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Lilley, FEM, Parker RL.  1976.  Magnetic daily variations compared between the east and west coasts of Australia. Geophysical Journal of the Royal Astronomical Society. 44:719-724.: Blackwell Publishing Ltd   10.1111/j.1365-246X.1976.tb00304.x   AbstractWebsite

A study of magnetic daily variations shows their vertical component to be enhanced at the west coast of Australia, just as previous work had showed it to be reduced at the east coast. The anomalous contributions appear most likely to be due to induction by the onshore horizontal component of the daily variation field. The Australian data may also indicate regional differences in the structure of the continent.

Loncarevic, BD, Parker RL.  1971.  Mid-Atlantic Ridge near 45°N. XVII. Magnetic anomalies and ocean floor spreading. Canadian Journal of Earth Sciences. 8:883-898.   10.1139/e71-080   AbstractWebsite

In the North Atlantic it is difficult to correlate single magnetic profiles with the spreading ocean floor magnetic models. Within the area of intensive surveys at 45° N, it is possible to average the observations in the direction of the trend of the magnetic anomalies. The profile of averaged anomalies for all data between 45° N and 45.5° N correlates well with a magnetic model spreading (with respect to the ridge axes) westwards at 1.28 cm/y and eastwards at 1.10 cm/y, if the trend of the anomalies is assumed to be 015° East of North.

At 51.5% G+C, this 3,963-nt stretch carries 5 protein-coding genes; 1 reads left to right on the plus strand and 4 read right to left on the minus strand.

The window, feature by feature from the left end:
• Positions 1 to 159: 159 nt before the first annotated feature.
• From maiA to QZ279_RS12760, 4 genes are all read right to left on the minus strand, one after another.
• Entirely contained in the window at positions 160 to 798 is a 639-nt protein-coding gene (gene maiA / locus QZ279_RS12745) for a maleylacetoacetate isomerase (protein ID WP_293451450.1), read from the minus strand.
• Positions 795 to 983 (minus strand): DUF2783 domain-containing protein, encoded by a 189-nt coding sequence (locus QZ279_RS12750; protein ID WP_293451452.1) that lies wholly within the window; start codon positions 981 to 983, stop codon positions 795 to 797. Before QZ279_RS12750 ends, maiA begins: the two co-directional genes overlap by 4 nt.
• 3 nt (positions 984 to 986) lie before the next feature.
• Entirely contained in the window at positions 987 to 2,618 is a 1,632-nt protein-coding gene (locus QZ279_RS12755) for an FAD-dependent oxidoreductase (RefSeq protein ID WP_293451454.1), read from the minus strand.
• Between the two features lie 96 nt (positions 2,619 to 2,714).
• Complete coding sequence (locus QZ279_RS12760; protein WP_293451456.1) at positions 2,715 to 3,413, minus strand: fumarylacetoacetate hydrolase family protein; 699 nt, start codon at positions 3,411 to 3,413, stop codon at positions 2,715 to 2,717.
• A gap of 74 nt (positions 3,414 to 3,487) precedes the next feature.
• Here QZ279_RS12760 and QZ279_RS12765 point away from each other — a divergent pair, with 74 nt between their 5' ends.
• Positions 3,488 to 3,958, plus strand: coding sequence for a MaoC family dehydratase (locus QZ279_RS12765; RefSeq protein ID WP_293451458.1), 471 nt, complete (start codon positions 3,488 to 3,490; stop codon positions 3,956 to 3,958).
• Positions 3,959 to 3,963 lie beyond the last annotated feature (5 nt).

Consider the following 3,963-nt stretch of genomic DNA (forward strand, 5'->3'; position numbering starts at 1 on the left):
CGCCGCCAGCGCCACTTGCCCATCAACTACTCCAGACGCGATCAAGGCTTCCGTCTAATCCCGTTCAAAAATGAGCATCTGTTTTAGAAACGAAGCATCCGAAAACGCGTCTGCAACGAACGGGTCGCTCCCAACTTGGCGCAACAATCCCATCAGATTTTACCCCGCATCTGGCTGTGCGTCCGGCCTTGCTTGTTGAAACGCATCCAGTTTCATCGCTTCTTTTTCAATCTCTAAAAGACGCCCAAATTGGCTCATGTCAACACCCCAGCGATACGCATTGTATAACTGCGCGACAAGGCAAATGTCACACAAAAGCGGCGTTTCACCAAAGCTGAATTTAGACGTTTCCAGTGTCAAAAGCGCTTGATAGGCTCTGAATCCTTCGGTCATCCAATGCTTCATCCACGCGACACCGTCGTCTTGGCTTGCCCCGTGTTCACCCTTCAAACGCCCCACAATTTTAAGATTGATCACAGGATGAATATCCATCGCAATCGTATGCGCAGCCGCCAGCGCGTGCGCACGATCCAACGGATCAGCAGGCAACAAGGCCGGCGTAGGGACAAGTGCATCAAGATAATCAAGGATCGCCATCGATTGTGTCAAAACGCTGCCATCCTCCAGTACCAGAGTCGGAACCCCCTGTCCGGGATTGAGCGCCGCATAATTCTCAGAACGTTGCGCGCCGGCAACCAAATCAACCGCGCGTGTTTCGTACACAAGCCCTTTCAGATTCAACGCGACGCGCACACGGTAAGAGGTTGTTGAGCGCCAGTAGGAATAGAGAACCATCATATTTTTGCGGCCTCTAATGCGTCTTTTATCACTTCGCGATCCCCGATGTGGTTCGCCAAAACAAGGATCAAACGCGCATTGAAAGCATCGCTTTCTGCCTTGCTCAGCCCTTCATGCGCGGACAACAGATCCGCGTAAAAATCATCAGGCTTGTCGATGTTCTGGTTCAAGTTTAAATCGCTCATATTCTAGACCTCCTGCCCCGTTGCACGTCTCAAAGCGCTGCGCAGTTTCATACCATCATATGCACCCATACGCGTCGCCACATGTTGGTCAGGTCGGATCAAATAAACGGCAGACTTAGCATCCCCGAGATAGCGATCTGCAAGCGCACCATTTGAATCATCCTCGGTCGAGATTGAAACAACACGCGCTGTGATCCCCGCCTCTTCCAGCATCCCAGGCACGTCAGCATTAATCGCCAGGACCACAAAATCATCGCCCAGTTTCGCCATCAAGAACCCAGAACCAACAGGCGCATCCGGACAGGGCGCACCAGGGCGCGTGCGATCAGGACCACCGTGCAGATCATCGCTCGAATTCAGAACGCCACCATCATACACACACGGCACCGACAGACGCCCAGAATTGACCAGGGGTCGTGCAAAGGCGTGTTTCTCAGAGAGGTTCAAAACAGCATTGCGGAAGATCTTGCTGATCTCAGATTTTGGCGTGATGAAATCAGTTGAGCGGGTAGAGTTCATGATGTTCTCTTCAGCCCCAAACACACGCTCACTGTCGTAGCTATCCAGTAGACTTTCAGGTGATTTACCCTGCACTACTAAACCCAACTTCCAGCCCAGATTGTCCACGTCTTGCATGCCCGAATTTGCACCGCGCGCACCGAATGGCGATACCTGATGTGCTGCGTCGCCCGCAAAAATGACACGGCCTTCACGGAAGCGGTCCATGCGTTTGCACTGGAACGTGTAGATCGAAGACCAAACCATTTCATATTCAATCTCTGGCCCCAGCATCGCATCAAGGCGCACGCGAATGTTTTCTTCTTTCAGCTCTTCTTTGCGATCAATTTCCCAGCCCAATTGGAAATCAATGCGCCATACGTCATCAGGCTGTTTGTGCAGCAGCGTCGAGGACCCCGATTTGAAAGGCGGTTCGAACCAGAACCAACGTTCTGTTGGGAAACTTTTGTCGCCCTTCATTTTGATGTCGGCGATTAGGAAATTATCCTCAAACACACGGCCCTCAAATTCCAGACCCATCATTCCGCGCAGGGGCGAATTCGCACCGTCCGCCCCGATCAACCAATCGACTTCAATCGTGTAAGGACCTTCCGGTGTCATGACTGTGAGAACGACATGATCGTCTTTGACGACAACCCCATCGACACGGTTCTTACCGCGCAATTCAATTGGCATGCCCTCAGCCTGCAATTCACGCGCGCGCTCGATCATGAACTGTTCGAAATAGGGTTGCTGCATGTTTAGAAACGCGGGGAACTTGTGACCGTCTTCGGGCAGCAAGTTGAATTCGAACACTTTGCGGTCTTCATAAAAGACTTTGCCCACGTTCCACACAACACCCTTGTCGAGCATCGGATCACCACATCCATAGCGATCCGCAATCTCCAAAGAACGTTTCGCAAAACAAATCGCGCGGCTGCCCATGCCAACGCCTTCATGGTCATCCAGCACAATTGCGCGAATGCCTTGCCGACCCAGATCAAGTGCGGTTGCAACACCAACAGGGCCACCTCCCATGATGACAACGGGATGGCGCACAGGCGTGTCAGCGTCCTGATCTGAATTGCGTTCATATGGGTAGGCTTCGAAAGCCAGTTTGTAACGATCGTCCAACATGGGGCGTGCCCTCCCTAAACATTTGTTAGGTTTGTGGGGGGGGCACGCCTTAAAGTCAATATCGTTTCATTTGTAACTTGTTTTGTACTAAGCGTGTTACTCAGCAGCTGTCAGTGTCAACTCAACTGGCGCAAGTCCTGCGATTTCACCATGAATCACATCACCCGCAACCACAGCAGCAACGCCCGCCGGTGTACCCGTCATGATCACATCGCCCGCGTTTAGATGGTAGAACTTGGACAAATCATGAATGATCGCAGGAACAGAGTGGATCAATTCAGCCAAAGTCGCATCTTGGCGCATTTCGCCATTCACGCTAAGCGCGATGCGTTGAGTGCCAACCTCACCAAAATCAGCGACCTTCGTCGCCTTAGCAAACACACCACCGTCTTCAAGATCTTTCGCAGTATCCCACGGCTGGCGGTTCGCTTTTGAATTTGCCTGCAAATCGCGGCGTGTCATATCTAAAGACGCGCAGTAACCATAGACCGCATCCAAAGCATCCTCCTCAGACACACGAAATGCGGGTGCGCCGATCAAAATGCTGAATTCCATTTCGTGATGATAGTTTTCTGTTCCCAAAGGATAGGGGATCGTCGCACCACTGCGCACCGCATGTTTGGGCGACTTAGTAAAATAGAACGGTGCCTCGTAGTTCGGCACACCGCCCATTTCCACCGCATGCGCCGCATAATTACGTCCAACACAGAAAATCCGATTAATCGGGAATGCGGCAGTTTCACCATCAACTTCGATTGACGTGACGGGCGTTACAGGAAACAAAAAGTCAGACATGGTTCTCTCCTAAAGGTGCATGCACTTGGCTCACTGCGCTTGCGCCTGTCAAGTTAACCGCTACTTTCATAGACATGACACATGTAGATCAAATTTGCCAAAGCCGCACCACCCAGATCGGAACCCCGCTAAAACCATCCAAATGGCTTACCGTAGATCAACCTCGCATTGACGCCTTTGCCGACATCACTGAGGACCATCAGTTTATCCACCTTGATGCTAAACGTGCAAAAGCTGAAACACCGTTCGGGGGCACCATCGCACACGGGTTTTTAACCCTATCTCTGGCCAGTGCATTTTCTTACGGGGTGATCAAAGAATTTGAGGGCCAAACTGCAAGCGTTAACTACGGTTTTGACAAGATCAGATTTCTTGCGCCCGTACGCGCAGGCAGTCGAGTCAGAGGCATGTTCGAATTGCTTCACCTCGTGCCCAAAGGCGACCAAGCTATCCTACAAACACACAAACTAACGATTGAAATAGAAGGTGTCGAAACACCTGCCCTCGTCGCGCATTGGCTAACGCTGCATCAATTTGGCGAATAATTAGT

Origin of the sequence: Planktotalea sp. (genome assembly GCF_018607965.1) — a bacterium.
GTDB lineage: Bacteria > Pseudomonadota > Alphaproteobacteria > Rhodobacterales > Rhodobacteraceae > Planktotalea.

Lowe, DAJ, Parker RL, Purucker ME, Constable CG.  2001.  Estimating the crustal power spectrum from vector Magsat data. Journal of Geophysical Research-Solid Earth. 106:8589-8598.   10.1029/2000jb900437   AbstractWebsite

The Earth's magnetic field can be subdivided into core and crustal components and we seek to characterize the crustal part through its spatial power spectrum, R-1. We process vector Magsat data to isolate the crustal field and then invert power spectral densities of flight-local components along-track for R-1 following O'Brien et al. [1999]. Our model, designated LPPC, is accurate up to approximately spherical harmonic degree 45 (lambda = 900 km): this is the resolution limit of our data and suggests that global crustal anomaly maps constructed from vector Magsat data should not contain features with wavelengths less than 900 km. We find continental power spectra to be greater than oceanic ones and attribute this to the relative thicknesses of continental and oceanic crust.